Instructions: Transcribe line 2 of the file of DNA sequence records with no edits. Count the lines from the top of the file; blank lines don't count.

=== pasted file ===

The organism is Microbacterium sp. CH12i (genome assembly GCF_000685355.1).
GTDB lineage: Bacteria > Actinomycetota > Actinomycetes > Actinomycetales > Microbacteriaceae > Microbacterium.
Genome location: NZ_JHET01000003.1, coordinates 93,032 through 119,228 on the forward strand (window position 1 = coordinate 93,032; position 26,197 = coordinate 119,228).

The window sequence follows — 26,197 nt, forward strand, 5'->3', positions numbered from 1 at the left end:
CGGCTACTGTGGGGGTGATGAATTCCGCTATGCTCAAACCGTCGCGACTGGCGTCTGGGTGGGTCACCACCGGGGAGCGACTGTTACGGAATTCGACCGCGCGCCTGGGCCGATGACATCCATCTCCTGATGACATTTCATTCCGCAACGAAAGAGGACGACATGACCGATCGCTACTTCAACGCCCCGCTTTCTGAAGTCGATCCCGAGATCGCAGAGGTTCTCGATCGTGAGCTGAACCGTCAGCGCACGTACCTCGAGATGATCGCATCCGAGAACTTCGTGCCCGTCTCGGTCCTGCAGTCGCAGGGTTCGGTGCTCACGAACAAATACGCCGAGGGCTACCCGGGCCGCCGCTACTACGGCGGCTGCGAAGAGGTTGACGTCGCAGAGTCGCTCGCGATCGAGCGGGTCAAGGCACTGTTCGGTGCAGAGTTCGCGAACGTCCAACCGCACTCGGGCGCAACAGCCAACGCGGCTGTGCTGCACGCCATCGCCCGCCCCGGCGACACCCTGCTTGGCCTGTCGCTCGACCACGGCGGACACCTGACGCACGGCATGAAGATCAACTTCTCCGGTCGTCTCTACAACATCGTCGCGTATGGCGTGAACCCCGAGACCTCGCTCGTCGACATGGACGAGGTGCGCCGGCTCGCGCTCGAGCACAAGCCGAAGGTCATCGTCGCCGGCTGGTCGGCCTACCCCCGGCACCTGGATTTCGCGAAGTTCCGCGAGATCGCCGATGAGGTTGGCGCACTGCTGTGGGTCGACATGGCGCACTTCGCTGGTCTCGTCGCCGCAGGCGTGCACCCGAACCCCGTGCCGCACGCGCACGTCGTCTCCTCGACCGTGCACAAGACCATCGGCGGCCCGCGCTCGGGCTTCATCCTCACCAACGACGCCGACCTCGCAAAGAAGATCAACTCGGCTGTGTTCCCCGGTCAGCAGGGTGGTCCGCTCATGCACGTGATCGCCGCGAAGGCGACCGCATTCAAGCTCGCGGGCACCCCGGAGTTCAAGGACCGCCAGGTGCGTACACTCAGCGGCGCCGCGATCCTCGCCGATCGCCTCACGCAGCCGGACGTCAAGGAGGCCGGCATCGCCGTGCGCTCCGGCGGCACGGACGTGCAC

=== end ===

GTDB lineage: Bacteria > Actinomycetota > Actinomycetes > Actinomycetales > Microbacteriaceae > Microbacterium.